The executive producer of the film, Fredric Bohbot, told Radio 4: "She is the most incredible person I have ever met. I think she had no material desires, she was very curious about everyone and she had no hatred in her. She loved everyone in so many ways."
Interviewed for the film – in which one of her neighbours describes the bliss of sharing the block of flats in north London and hearing classical music beautifully played every morning and afternoon – Herz-Sommer described her life as full of joy. "I think I am in my last days but it doesn't really matter because I have had such a beautiful life. And life is beautiful, love is beautiful, nature and music are beautiful. Everything we experience is a gift, a present we should cherish and pass on to those we love." ...
Herz-Sommer was born in 1903 in Prague, into a prosperous, cultured and musical Moravian family. Her mother had been a childhood friend of the composer Gustav Mahler, and Herz-Sommer remembered the premiere of his second symphony when she was about eight. She also vividly recalled another family friend, "Uncle Franz", the author Franz Kafka.
Her talent was recognised when she was only five, and she had lessons with Conrad Ansorge, who had been a pupil of Franz Liszt ("as a pianist, extraordinary, as a teacher, not so good", she told the Guardian).
The Evening Greens
Ladies & Gentlemen of A.D. 2088
... And here is a crazy idea I would like to try on you: Is it possible that we aimed rockets with hydrogen bomb warheads at each other, all set to go, in order to take our minds off the deeper problem—how cruelly Nature can be expected to treat us, Nature being Nature, in the by-and-by?
Now that we can discuss the mess we are in with some precision, I hope you have stopped choosing abysmally ignorant optimists for positions of leadership. They were useful only so long as nobody had a clue as to what was really going on—during the past seven million years or so. In my time they have been catastrophic as heads of sophisticated institutions with real work to do.
The sort of leaders we need now are not those who promise ultimate victory over Nature through perseverance in living as we do right now, but those with the courage and intelligence to present to the world what appears to be Nature's stern but reasonable surrender terms:
- Reduce and stabilize your population.
- Stop poisoning the air, the water, and the topsoil.
- Stop preparing for war and start dealing with your real problems.
- Teach your kids, and yourselves, too, while you're at it, how to inhabit a small planet without helping to kill it.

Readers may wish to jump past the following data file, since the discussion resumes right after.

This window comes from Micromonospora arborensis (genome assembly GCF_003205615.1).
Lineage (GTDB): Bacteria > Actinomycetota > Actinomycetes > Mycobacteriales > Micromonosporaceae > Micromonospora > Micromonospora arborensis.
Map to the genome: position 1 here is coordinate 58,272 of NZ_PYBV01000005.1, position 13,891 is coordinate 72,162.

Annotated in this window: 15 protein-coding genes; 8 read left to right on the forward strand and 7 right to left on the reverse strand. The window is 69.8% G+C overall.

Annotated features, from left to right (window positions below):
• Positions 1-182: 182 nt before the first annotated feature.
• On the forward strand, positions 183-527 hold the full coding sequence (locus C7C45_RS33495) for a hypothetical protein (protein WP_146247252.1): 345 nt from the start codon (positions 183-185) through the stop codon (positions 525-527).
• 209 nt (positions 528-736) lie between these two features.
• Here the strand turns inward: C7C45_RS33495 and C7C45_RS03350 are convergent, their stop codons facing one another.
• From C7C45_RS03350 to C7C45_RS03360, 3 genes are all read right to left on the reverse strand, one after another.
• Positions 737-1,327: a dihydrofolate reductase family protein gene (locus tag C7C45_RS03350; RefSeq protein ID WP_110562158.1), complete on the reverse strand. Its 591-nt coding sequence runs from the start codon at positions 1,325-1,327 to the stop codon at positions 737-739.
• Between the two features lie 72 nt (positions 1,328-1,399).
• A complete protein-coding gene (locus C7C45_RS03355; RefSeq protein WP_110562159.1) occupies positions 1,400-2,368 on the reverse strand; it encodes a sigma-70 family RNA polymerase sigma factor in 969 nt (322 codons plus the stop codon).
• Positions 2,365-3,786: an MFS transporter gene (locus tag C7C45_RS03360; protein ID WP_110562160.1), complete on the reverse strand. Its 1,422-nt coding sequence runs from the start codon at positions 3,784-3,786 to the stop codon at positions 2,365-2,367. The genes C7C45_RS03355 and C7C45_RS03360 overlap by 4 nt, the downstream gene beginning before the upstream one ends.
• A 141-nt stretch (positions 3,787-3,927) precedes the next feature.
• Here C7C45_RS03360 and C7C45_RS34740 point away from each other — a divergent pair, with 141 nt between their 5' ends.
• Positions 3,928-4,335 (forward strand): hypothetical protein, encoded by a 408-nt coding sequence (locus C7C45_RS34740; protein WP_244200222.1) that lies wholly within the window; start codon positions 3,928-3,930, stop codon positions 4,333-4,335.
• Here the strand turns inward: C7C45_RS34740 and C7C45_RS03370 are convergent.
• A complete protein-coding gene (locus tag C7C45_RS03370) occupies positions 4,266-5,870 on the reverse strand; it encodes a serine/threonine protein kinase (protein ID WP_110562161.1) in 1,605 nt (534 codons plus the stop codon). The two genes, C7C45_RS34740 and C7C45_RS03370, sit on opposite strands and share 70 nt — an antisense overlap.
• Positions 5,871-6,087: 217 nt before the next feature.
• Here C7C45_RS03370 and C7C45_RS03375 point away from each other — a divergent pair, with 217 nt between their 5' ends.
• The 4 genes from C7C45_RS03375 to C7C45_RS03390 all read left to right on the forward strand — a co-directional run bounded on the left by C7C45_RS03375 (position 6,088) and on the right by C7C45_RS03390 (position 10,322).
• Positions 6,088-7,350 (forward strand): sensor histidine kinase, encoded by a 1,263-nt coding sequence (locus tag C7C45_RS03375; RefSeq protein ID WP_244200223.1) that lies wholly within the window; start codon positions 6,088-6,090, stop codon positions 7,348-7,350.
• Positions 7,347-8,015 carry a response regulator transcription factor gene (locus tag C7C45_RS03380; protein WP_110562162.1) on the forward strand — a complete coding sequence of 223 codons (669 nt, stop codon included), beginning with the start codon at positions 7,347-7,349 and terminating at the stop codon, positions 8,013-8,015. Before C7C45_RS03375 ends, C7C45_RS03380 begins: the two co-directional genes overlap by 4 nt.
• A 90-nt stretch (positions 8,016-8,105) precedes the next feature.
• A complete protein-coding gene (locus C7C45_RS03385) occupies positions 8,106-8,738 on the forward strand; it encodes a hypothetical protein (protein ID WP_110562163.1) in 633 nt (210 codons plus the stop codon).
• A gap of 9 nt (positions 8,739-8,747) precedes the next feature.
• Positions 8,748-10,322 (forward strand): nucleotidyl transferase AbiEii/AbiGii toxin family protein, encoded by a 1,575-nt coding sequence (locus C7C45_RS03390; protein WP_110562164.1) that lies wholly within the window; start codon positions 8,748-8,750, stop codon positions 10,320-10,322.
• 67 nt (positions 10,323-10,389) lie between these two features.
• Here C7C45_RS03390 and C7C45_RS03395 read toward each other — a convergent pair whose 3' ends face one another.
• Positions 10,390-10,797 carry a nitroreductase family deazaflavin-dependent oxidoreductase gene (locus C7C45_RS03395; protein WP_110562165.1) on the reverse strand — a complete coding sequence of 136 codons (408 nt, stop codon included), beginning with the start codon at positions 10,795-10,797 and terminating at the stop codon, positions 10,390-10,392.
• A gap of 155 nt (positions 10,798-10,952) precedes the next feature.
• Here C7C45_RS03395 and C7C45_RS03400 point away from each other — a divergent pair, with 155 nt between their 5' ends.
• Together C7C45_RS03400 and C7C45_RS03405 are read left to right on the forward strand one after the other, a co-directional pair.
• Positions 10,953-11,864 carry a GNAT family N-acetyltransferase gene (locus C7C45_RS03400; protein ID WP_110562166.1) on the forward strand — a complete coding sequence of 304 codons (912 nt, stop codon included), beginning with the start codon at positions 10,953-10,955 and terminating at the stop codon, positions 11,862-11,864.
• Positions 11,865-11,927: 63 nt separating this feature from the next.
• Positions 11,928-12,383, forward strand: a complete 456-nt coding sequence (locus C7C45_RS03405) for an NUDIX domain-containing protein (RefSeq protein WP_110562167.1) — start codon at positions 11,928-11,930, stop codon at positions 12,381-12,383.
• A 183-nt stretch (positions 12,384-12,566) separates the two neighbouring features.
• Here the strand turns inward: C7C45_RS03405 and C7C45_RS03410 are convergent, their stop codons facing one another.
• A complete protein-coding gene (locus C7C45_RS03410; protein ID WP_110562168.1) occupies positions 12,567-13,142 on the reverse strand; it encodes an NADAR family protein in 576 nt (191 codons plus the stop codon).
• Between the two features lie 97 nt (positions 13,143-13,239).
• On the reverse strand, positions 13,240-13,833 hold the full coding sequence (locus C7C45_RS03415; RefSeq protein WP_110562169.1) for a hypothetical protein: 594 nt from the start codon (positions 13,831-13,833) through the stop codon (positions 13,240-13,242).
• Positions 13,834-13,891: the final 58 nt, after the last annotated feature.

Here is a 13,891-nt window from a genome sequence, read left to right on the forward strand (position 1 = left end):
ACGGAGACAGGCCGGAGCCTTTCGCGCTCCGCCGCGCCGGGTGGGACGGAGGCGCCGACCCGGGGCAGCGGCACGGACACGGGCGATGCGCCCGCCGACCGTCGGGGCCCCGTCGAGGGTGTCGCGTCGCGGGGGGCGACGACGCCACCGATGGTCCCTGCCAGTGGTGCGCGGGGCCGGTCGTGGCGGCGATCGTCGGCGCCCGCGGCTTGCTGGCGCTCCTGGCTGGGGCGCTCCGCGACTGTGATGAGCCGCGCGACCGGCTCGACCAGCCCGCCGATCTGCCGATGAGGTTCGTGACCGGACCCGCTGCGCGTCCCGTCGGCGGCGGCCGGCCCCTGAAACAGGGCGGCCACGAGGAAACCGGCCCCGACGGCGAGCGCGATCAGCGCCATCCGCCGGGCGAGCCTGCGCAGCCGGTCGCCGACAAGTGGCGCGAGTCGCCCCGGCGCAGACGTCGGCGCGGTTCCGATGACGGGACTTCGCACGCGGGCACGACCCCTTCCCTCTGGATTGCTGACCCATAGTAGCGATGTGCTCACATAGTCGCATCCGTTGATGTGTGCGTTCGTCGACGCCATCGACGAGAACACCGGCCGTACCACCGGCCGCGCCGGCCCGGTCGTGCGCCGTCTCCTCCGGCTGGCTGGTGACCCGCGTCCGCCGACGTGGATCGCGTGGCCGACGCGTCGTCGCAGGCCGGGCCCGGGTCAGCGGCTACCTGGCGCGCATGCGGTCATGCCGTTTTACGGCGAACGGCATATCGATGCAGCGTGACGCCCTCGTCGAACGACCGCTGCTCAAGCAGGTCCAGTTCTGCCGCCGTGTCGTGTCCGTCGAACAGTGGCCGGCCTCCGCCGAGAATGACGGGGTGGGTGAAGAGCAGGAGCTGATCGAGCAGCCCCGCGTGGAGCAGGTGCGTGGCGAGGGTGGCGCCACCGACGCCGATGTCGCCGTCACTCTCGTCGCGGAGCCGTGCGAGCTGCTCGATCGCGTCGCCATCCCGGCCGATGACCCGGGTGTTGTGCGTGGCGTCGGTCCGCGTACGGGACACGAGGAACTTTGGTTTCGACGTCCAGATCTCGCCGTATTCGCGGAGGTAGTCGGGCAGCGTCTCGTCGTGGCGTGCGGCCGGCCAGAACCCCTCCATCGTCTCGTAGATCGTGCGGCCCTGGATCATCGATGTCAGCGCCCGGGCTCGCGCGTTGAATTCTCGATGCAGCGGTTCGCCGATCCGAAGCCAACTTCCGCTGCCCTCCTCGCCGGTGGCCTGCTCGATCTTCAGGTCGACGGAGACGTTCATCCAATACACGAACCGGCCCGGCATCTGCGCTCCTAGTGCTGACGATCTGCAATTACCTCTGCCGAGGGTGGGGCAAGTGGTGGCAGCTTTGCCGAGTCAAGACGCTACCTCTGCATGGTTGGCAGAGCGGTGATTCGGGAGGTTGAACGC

- Stop thinking science can fix anything if you give it a trillion dollars.
- Stop thinking your grandchildren will be OK no matter how wasteful or destructive you may be, since they can go to a nice new planet on a spaceship. That is really mean, and stupid.
- And so on. Or else.
Chesapeake's ex-CEO McClendon tries to force new drilling
Chesapeake Energy Corp ousted its former chief executive Aubrey McClendon last April after a governance scandal and a liquidity crisis. But the former boss retains financial ties to the second-largest U.S. natural gas company, and he is using them to try to change company plans.
A firm run by McClendon is attempting to force Chesapeake to drill 12 multi-million dollar wells in Louisiana's Haynesville Shale at a time when Chesapeake is trying to rein in spending and cut debt to focus on other shales, according to a lawyer for Chesapeake.
As a legacy of his tenure as a Chesapeake founder, McClendon has personal stakes of 2.5 percent in nearly all of the tens of thousands of wells the company developed. He is also entitled to a slice of new ones, and he has asked Louisiana regulators to order Chesapeake to follow his drilling plan, saying more natural gas production on the land would benefit the state and landowners. ...
Patrick Courreges, a spokesman for Louisiana's Office of Conservation said the request by McClendon may be without precedent. The agency said it is considering whether the minority owner even has the standing to make its request.
The Office of Conservation is charged with regulating the production of oil and gas, permitting wells and their spacing, and encouraging development.
Supreme Court hears states’ objections to greenhouse gas rules
The Supreme Court seemed split down the middle Monday, and occasionally lost in the fog, as the justices confronted a challenge to the Obama administration’s greenhouse gas regulations. ...
The regulations challenged Monday stem from a particular part of the Clean Air Act. The law sets 100 or 250 tons per year, depending on the source, as the pollutant emissions threshold for when “Prevention of Significant Deterioration” permits are needed. For greenhouse gas emissions, which result from many sources, the EPA changed this to a more lenient 100,000 tons per year.
Conservatives objected, even though the less onerous standard imposed a smaller burden on industry. Regulators, the critics say, shouldn’t unilaterally rewrite congressional work. ...
The frequently technical argument Monday, though, also made clear that the EPA will retain the ability to regulate greenhouse gases from stationary and mobile emission sources even if the court strikes down the regulations in question. Justices showed little interest in reversing a 2007 high court ruling that first declared the EPA had the authority under the Clean Air Act to regulate greenhouse gas emissions.
Blog Posts of Interest
Here are diaries and selected blog posts of interest on DailyKos and other blogs.What's Happenin' Is On Hiatus
A Little Night Music
Delbert McClinton - Shaky Ground
James Peterson - Up For Adoption
Delbert McClinton - Every Time I Roll the Dice
Delbert McClinton, Marcia Ball, Johnny Nicholas - Spoonful
Delbert McClinton - Better off With the Blues
Delbert McClinton - B-Movie Boxcar Blues
Delbert McClinton + Kacey Jones - You're the reason our kids are ugly
Delbert McClinton & Francine Reed - I Used to Worry
Delbert and Glen - Been Around A Long Time
Delbert McClinton - Too Much Stuff
It's National Pie Day!
The election is over, it's a new year and it's time to work on real change in new ways... and it's National Pie Day. This seemed like the perfect opportunity to tell you a little more about our new site and to start getting people signed up.
Come on over and sign up so that we can send you announcements about the site, the launch, and information about participating in our public beta testing.